Mark D. Roberson points out that many of the qualifications of a community elder in 1 Timothy are pretty personal: home finances, disciplining children, alcohol consumption.

Of course, those natural, relational circles matter here. My two-eyed limits mean my most vulnerable spaces in the church are still my closest circles (family, accountability groups), then my wider circles (small groups or missional communities), and then the widest. I can’t know everyone, and everyone can’t know me. But we’re all called to radical vulnerability.

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From Being Seen to Being Known

In the freedom of knowing the Knower, we do have a new power. Instead of a posture of hiding, we have the power of self-revelation.

This is the great reversal that Christian thinking brings to knowledge and relationship, intimacy and privacy. The question is not, “How can I protect myself?” but “How can I reveal my life?”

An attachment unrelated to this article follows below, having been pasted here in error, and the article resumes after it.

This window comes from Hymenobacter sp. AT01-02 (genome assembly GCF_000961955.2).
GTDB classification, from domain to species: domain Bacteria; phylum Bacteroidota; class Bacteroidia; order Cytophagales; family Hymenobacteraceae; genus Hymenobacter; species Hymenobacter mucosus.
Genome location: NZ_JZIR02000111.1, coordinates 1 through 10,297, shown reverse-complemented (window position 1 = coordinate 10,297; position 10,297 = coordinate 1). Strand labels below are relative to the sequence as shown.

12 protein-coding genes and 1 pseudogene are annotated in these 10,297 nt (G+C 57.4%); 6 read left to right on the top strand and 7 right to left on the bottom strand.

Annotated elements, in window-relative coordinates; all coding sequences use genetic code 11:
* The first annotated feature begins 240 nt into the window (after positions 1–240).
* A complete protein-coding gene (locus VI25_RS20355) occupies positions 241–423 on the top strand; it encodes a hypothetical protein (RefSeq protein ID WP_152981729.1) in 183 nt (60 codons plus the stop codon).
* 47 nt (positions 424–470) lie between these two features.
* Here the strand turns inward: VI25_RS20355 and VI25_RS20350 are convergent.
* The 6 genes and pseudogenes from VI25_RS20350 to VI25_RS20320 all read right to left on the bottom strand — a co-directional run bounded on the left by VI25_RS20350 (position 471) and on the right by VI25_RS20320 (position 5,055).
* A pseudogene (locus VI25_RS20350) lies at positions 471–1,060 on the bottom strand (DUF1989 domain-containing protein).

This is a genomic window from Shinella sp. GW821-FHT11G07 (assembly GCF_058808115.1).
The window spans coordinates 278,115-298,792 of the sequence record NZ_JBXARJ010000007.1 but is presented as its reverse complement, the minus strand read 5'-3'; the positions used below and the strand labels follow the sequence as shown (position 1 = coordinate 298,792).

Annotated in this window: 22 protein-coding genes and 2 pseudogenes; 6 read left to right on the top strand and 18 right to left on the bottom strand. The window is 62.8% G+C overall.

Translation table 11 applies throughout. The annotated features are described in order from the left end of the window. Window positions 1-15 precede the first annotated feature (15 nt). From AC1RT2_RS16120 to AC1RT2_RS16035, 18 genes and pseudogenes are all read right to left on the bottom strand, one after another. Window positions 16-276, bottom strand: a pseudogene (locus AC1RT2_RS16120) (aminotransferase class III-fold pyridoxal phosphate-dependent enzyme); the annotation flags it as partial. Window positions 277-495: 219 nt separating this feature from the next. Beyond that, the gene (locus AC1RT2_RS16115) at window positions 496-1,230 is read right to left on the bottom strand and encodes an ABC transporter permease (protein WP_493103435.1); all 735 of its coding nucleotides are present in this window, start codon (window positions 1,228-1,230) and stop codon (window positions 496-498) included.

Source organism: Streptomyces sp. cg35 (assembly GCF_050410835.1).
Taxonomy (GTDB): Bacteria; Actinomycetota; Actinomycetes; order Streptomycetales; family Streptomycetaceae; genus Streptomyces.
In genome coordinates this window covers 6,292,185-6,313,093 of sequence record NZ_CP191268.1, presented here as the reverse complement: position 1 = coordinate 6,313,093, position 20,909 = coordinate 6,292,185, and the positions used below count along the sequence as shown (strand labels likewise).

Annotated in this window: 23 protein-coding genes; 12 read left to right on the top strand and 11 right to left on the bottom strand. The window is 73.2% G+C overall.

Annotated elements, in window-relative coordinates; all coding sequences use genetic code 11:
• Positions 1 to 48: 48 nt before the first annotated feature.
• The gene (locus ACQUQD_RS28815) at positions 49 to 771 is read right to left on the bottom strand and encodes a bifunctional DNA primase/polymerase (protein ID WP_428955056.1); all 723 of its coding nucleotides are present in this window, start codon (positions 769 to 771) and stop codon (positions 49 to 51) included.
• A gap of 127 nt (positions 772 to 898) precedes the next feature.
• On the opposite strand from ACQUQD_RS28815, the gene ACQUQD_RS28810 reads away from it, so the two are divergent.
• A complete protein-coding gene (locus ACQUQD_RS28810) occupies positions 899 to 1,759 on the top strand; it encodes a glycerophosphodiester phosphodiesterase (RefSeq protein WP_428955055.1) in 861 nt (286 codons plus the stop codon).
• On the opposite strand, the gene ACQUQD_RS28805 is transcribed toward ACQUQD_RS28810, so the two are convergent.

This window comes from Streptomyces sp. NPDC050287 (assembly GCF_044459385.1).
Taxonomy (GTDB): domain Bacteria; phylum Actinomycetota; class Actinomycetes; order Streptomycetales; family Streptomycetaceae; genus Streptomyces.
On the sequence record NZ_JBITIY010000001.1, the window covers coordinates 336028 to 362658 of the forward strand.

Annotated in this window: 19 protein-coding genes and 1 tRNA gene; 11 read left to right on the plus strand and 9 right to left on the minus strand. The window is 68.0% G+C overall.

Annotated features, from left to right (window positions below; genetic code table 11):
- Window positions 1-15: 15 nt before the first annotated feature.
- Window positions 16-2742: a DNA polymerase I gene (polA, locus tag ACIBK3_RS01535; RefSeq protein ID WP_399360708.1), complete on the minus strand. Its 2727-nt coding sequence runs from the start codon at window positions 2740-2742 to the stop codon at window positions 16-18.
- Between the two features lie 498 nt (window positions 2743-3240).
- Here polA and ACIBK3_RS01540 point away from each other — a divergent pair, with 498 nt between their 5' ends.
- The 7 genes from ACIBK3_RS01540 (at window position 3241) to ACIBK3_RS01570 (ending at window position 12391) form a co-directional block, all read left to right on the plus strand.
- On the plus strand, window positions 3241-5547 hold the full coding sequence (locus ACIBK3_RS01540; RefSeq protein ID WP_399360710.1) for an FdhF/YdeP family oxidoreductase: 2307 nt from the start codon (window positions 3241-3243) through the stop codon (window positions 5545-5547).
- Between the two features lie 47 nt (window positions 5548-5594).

To reveal our life to others is to love them. Think of the power of Christian testimony, especially when it is deeply honest. Tears flow. Cruciform self-revelation directly enters the fear-space where others seek to isolate, defend, or anonymize. It counters the relational desperation of the sin around us with vulnerability and witness.

The world is desperate for this. Social work researcher Brene Brown’s 2010 TED talk, “The Power of Vulnerability,” is one of the top five most watched in the world. “Vulnerability is about showing up and being seen,” she says.

Ecclesial community empowers and models true seeing. It is church for the sake of others. In the great cloud of witnesses, the church says boldly, “Let me be a city on a hill! A light that cannot be hidden.”